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Archaeology

An archaeological perspective Case study Hazda foragers of Lake Eyasi, Tanzania Ethnoarchaeoloy, behavirls ecology Foragers Rift Valley lake basin Operate through division of labor Base camp vs. kill or butchery sites During the wet season they can camp anywhere Grass huts,

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The huts are often under trees, most things they do leave archaeological records Terminology: ethnoarchaeology, forgers, savanna-bush-woodland, base camp, division of labor, cooperation, main foods: baobab fruit, tubers, berries meat, honey, savanna mosaic-open areas and they areas with trees What is archaeology? The reconstruction of past humans behavior from the scientific study of its material remains When hunting limbs elements are the easiest to transport back When they cant get meat they open trees and eat the honey Sources of information: -Bones and teeth of hominis -archaeology -geology -modern analogues Reasearch topic: Archaeological methods: Find the area, consult geological evidence Surveys Excavation- essentially destroys the sight Once you find evidence you excavate Take the collections to the lab and do tests Organize the evidence, sort them into categories, look for patterns in the evidence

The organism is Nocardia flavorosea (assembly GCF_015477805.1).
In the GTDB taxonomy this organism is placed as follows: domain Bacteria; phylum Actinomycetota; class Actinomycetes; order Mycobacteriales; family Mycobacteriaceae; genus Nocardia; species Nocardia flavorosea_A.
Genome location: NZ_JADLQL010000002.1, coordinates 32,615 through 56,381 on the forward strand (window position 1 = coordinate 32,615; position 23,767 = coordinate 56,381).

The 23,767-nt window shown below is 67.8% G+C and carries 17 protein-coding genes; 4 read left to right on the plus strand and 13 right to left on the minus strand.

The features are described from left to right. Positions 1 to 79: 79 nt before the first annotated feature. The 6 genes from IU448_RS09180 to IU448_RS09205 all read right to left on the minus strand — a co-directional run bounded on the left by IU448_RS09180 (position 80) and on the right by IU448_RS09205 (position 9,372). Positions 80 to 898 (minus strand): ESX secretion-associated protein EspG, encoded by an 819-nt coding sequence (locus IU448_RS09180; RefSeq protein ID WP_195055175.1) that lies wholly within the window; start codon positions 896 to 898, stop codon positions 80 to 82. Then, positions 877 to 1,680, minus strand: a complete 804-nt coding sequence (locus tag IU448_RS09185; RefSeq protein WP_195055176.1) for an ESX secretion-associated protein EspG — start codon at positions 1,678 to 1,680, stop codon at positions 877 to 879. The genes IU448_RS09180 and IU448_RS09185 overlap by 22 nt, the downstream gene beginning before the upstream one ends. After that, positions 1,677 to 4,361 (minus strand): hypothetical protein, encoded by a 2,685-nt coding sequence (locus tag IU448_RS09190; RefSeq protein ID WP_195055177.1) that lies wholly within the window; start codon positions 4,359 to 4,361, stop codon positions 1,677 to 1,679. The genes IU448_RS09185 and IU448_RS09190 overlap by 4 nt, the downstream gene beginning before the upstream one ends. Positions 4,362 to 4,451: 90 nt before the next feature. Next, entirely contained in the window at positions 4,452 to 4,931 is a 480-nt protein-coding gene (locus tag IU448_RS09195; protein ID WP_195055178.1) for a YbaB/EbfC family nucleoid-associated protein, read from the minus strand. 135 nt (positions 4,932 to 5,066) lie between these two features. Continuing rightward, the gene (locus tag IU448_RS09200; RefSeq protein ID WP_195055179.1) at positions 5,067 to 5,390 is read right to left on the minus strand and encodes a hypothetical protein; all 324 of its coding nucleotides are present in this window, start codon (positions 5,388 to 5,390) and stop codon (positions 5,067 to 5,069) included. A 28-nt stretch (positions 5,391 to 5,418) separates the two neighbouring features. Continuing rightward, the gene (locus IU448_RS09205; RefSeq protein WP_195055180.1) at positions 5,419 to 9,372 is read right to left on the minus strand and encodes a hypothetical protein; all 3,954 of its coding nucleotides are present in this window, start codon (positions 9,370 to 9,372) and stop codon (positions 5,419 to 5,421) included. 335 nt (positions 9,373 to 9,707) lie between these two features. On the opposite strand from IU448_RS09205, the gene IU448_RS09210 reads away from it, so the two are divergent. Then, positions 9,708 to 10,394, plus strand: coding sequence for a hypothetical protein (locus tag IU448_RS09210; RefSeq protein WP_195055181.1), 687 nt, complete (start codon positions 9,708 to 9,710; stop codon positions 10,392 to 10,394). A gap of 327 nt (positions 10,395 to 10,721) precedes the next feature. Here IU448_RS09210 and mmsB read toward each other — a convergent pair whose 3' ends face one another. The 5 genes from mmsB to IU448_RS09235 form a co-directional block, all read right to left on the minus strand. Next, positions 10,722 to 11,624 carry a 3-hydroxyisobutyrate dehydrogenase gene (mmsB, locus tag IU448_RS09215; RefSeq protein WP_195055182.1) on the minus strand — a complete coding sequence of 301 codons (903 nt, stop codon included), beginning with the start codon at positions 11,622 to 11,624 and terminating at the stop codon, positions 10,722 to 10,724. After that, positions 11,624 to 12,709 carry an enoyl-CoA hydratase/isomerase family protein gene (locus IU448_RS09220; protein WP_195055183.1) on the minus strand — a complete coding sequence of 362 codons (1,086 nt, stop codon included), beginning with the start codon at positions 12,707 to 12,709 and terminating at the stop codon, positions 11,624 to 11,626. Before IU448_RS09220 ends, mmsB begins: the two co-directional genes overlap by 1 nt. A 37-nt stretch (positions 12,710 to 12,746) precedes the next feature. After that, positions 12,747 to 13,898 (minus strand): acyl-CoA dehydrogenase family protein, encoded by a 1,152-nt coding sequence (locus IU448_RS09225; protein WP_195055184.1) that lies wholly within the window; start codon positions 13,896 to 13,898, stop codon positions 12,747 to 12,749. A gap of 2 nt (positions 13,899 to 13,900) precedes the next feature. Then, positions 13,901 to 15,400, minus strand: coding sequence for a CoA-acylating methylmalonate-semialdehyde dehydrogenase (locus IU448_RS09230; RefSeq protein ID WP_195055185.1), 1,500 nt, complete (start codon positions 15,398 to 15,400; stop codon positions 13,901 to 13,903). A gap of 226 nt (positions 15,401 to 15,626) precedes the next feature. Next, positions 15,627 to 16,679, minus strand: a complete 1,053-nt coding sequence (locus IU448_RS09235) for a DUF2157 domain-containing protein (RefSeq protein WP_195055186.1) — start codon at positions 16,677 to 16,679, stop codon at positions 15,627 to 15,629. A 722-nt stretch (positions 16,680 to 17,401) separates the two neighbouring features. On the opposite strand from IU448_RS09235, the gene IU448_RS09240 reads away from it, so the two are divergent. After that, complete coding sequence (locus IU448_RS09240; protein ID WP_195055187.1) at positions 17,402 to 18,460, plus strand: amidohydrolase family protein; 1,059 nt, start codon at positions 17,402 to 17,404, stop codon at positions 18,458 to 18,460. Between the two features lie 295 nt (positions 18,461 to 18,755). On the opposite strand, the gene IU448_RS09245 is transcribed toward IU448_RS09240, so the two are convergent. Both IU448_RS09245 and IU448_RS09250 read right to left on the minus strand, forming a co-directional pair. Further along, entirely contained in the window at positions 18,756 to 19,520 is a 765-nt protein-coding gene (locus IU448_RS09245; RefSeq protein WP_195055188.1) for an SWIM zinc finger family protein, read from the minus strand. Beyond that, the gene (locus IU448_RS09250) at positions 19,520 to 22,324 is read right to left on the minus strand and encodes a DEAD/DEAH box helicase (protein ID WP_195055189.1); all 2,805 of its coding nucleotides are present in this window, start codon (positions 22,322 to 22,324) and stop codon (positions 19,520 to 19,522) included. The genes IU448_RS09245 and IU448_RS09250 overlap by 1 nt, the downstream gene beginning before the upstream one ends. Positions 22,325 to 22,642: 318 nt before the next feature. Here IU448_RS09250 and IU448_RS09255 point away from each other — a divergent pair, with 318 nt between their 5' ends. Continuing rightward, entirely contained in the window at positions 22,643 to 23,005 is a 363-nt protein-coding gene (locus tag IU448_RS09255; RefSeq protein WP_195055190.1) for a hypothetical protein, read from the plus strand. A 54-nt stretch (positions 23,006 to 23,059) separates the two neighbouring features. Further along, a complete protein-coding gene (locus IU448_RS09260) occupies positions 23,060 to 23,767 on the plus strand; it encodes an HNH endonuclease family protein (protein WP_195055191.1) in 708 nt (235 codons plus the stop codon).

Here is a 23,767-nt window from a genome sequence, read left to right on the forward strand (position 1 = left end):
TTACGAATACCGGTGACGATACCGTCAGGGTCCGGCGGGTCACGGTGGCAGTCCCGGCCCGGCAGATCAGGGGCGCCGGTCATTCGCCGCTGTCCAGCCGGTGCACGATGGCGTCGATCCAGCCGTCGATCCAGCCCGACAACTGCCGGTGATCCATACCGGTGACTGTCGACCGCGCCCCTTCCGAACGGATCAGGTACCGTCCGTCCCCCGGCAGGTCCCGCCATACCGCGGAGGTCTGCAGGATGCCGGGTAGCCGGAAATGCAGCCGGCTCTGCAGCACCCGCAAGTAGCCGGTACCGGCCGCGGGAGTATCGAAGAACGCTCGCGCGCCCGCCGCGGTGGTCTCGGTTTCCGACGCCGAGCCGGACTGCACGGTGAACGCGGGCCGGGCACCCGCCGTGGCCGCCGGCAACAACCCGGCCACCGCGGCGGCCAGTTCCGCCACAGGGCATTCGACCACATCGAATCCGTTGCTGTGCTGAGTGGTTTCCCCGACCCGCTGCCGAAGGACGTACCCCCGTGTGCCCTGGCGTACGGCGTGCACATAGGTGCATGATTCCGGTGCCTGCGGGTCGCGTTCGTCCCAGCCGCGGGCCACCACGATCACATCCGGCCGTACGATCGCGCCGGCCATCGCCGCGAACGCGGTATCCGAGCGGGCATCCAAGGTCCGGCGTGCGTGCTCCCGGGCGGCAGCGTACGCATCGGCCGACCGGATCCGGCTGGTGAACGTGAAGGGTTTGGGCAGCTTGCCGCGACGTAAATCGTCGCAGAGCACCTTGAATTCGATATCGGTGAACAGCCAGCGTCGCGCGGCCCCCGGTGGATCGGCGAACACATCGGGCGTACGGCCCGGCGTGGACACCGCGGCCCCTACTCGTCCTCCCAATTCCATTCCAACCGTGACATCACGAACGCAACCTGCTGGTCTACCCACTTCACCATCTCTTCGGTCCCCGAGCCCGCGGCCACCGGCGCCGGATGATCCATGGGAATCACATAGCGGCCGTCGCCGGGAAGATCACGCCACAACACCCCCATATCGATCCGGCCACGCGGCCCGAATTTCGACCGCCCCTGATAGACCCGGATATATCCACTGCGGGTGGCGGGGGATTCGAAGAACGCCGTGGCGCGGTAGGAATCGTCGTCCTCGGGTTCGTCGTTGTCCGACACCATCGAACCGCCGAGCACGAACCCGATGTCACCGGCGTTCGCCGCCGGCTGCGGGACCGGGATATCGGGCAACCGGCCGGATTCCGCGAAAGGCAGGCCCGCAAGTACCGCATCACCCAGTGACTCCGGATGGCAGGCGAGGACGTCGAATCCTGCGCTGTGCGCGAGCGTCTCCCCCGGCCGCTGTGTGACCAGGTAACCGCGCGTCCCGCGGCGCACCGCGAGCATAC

Test hypothesis about what the pattern means in terms of past behavior Determine cause and effect Analysis and interpretation Dating E.. stone artifacts and bones Patterns in data The hunters of the hunted? South African cave sites: -Dolomite -Breccia, rock that forms -Taung, discovery of Taung baby, miners discovered this, Raymond argued that it was a homonin and it proved that it did not begin in Asia but in Africa -Sterkfontein, -Makapan -Swartkrans -Cast of characters from 2.5 1.5 mya -Gracile vs. australopithecines Austra africanus and robustus The genus homo: habilis and erectus -The impact of tool use in human revolution -Raymond dart -The Osteodontokeratic hypothesis Bone-Tooth-horn Skeletal disproportions at Makapan Tools and weapons A pre-stone tool-using period in which bones, teeth and horns were used How did they get all these bones? Violent predatory life Selective transport of the bones for the use of weapons -Dart and Makapan Bones 7000 fossil bones, mostly antelopes disproportions in sketched elements abundance of mandibles and some limbs Selected for tool and weapon use -Taphonomy